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This report is taken from PN Review 55, Volume 13 Number 5, May - June 1987.

Letter from Belgium François Jacqmin
Does Francis Edeline's proximity to the Forest of the Ardennes account for his aptitude in finding 'tongues in trees, books in running brooks, / sermons in stones?' It can be said with a fair amount of certainty that this tall, learned and bearded Belgian engineer-poet is endowed, among numerous gifts, with a special flair for tracking down and collecting whatever mechanical contrivances, motor-assisted appliances, never-never instruments and generally any sort of physical construction tending to interpret and generate the concept of poetry. An apt instance of his keenness to sift poetry, or allusions conducive to it, from the practical world was afforded in 1986 in the city of Liège where the 15th Biennales Internationales de Poésie were held 11-15 September at the Palais des Congrès of this once prosperous town. In a slim, condensed catalogue1 entitled La Chute des Feuilles (The falling of the leaves) and modestly subtitled Exposition de Machines Poétiques, Francis Edeline makes no bones about his conviction that 'mechanical' poetry is not just another way of considering poetry and certainly not an intellectual indulgence. It is poetry in its own right. Concrete and visual poetry have emerged and developed their own intrinsic values. He goes on to explain that it is only the combination of two specific planes or levels, space and movement, which can properly be considered as the basis of what one calls 'poetical machines'.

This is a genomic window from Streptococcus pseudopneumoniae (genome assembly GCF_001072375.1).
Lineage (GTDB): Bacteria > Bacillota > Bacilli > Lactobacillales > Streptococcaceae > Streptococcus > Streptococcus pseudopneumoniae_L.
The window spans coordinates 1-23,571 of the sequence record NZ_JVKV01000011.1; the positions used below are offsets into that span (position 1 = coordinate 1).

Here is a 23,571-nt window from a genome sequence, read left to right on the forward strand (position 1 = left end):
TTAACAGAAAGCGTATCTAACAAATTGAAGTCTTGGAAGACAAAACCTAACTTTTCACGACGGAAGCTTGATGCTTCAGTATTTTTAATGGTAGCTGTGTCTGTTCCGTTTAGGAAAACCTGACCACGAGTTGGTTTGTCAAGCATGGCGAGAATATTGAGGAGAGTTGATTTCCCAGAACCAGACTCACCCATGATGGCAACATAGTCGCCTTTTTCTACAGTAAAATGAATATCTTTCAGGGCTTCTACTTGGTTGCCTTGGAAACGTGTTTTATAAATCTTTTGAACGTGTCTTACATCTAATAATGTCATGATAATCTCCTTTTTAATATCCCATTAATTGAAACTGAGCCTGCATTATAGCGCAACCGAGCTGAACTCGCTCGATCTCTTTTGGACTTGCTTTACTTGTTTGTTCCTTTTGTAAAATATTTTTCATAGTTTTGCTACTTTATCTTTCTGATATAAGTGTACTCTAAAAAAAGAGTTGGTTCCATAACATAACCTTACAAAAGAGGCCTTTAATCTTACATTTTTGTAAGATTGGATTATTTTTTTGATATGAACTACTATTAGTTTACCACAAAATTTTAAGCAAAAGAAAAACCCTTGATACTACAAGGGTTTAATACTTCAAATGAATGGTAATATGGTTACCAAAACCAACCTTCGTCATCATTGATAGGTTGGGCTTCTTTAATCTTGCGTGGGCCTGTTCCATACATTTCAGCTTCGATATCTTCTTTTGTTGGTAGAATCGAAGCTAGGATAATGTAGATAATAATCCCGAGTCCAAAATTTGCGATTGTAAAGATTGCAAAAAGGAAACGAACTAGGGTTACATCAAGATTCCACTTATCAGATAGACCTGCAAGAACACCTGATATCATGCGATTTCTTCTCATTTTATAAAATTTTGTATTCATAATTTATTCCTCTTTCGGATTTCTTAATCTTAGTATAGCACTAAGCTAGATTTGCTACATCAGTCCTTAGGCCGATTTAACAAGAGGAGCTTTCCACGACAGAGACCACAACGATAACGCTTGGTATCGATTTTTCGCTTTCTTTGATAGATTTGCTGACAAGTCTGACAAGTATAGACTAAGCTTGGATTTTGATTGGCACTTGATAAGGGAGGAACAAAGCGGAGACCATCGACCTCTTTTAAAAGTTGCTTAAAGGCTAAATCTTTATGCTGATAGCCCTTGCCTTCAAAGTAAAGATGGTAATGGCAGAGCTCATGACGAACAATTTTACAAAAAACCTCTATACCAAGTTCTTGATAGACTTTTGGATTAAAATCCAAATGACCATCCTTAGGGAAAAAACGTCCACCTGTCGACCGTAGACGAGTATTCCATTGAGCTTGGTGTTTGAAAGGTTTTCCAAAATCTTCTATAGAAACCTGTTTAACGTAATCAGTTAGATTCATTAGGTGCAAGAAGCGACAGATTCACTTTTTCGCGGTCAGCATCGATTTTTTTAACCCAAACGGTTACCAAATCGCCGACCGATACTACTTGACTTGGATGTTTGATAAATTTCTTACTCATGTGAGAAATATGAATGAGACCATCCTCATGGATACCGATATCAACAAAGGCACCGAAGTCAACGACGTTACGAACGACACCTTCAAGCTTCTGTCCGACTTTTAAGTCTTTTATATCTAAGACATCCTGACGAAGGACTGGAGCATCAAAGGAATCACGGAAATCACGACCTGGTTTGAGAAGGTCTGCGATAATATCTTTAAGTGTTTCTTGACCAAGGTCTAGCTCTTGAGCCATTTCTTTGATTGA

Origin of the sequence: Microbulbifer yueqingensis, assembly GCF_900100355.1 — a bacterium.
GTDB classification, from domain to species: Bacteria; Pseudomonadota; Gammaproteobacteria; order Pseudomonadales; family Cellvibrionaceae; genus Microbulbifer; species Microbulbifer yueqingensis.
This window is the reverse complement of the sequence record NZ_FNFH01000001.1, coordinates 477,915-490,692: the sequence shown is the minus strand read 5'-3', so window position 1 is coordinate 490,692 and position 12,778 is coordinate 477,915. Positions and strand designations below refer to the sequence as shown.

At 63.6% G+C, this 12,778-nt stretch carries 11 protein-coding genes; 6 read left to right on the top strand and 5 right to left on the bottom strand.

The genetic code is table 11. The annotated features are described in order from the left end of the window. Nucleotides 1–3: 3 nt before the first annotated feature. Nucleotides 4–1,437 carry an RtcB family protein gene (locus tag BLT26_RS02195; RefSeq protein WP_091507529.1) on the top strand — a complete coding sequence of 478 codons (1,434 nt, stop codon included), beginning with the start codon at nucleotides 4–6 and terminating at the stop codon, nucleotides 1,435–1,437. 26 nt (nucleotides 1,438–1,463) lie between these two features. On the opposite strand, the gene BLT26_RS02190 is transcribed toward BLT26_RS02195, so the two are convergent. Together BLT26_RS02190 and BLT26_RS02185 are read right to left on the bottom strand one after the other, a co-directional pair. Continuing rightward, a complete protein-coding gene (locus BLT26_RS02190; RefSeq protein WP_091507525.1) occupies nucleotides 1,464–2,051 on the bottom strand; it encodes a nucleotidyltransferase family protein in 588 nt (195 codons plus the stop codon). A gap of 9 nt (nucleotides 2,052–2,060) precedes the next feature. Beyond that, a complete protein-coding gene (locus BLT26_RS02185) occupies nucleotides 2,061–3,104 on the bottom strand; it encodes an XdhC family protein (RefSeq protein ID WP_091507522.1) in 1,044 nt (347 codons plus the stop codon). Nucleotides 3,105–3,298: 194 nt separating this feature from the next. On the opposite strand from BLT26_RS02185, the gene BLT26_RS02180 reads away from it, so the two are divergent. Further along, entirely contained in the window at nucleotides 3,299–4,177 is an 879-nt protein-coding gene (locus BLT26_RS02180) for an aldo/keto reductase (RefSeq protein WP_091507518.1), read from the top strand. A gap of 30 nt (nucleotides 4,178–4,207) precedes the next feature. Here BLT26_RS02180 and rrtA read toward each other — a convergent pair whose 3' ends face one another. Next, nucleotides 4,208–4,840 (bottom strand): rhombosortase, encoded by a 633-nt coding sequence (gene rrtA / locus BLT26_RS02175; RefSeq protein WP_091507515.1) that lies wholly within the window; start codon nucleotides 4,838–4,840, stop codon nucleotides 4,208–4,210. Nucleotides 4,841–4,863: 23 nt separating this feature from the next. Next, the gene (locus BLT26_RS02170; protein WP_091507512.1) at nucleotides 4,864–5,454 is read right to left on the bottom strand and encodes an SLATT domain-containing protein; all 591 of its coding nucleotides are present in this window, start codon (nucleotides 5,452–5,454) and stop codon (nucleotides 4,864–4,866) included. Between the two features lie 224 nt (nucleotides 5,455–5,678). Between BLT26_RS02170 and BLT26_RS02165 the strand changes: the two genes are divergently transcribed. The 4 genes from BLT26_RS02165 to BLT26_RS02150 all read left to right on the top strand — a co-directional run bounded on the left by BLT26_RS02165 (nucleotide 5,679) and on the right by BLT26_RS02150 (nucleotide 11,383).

In fact, the poetical machines and the various artifacts exhibited in Liège are not meant to denigrate or to ...

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